Vol.4, No.6, 282-286 (2013) Agricultural Sciences
The distribution of drinking water-to-cattle ratios
in the summer across four feedlots in the
Texas High Plains
Raju Gautam1*, Pablo J. Pinedo2, Sangshin Park1, Renata Ivanek1
1Department of Veterinary Integrative Biosciences, College of Veterinary Medicine and Biomedical Sciences, Texas A&M Univer-
sity, College Station, USA; *Corresponding Author: rajugautam7@gmail.com, rgautam@cvm.tamu.edu
2Texas A&M AgriLife Research & Extension Center, College of Veterinary Medicine and Biomedical Sciences, Texas A&M Uni-
versity, Amarillo, USA
Received 16 April 2013; revised 17 May 2013; accepted 1 June 2013
Copyright © 2013 Raju Gautam et al. This is an open access article distributed under the Creative Commons Attribution License,
which permits unrestricted use, distribution, and reproduction in any medium, provided the original work is properly cited.
In this short communication, we report the
findings of a cross-sectional pilot study of the
amount of water available per head of cattle
(water-to-cattle ratio) and the associated feedlot
and environmental factors across 26 pens in
four Texas feedlots. The water-to-cattle ratio
varied greatly among pens within and between
feedlots. Mixed-effect linear regression model-
ing with feedlot as a random effect indicated that
water in troughs with a higher water-to-cattle
ratio was generally warmer when compared with
water in troughs with a lower water-to-cattle ra-
tio. This may have implications in the transmis-
sion and persistence of pathogens in feedlot
cattle, such as Shiga toxin-producing Esche-
richia coli and Salmonella, because warmer wa-
ter has been reported to favor the growth of
these pathogens. Therefore, future field studies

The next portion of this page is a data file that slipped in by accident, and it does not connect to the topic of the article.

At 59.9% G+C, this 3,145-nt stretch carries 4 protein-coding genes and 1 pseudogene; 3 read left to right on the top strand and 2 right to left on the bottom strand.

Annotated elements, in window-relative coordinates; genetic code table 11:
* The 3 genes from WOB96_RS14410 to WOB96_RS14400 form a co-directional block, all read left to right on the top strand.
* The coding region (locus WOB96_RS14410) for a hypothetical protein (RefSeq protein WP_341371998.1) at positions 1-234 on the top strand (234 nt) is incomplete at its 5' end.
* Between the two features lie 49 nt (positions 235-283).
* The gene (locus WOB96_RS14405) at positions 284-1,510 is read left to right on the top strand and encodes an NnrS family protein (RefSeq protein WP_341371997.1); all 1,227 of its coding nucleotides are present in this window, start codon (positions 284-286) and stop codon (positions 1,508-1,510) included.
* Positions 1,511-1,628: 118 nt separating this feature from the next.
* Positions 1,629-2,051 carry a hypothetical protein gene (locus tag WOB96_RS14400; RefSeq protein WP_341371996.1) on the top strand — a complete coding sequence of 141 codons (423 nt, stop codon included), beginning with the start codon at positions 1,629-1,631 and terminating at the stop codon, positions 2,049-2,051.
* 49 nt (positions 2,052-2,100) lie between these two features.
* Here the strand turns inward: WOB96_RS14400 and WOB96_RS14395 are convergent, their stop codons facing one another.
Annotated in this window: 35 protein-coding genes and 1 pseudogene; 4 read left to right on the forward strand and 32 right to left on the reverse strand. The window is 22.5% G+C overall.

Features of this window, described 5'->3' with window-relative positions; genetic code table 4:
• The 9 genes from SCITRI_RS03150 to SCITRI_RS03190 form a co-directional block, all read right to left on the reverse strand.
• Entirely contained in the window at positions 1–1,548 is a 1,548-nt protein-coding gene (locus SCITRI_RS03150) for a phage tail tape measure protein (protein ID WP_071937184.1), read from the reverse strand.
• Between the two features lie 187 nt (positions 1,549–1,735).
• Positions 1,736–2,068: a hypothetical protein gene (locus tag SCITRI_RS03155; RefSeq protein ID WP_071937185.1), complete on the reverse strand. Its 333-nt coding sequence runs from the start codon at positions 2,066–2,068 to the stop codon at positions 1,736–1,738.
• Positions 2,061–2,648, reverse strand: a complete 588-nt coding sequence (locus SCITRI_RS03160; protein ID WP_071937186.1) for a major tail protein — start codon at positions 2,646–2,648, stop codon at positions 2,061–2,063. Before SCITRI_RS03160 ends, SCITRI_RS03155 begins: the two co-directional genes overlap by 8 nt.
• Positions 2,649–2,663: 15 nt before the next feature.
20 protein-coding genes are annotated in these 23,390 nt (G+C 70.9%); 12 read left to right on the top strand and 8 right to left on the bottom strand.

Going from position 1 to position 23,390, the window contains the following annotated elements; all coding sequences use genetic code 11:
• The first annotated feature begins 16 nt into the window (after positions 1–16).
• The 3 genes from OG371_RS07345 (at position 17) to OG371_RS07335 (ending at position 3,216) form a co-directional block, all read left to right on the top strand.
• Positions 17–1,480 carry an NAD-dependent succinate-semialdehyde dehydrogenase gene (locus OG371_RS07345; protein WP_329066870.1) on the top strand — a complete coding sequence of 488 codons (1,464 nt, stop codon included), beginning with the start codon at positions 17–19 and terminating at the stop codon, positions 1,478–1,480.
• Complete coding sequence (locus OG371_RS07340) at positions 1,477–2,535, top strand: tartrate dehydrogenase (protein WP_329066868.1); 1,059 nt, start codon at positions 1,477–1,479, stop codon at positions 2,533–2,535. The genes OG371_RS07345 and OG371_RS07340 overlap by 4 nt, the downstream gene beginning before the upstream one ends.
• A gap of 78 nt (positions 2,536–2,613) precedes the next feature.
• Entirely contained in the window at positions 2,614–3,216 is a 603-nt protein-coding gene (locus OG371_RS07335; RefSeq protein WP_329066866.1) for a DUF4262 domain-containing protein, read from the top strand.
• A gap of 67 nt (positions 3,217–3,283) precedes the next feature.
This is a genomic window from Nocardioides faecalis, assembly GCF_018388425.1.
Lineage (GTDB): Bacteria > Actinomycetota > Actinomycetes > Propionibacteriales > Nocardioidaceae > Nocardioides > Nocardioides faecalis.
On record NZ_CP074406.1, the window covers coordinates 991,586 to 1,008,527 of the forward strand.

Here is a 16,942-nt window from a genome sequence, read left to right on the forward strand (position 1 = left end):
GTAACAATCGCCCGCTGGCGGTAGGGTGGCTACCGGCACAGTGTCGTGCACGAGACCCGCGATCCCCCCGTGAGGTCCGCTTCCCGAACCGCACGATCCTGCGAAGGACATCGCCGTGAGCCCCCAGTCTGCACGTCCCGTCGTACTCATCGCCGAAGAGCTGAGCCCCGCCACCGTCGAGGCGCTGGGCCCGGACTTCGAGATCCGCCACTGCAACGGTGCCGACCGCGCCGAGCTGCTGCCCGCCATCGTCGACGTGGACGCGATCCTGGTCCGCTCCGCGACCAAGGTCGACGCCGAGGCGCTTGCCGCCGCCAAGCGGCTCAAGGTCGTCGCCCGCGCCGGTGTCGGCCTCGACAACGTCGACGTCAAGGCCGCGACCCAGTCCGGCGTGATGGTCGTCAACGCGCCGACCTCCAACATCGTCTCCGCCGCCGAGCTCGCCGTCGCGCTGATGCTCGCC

in feedlot cattle are warranted to assess whether
the water-to-cattle ratio a ffects the prevalence of
these pathogens in the water itself or in feces
shed by the animals.
Keywords: Water-Trough; Feedlot; Water-to-Cattle
Drinking water is a critical component of everyday
nutrition of feedlot cattle. Commercial feed lot operations
manage drinking water in water troughs with an auto-
matic refill system. The water refill system is designed to
turn on and off automatically depending on the preset
holding capacity of the water trough. Thus, water starts
to flow into the trough when the water level goes below
the preset holding capacity level, and the flow stops
when the level is reached. Such a system for regulating
the volume of water in the water trough minimizes water
loss due to overflow, while ensuring the supply of an
adequate amount of drinking water to the cattle at all
The daily water requirements of a feedlot cattle vary
anywhere from 4 - 12 gallons per head of cattle depend-
ing on animal weight, diet, and ambient temperature [1].
Maintaining an adequate amount of clean drinking water
for feedlot cattle is therefore essential to the welfare and
productivity of animals. However, excess amounts of
standing drinking water, particularly during warmer
months, may also encourage pathogen growth (e.g.,
Shiga toxin-producing Escherichia coli (STEC)), in-
creasing their concentration in water, and thereby facili-
tating the infection transmission among animals [2]. This
undesirable effect is expected to be amplified in periods
and regions characterized with warm weather because
pathogen growth is strongly modulated by temperature [3,
4]. However, there is a lack of information about the wa-
ter-to-cattle ratio and its variability in feedlot o perations.
Likewise, there is a knowledge gap in our understanding
of how ambient temperature may affect the temperature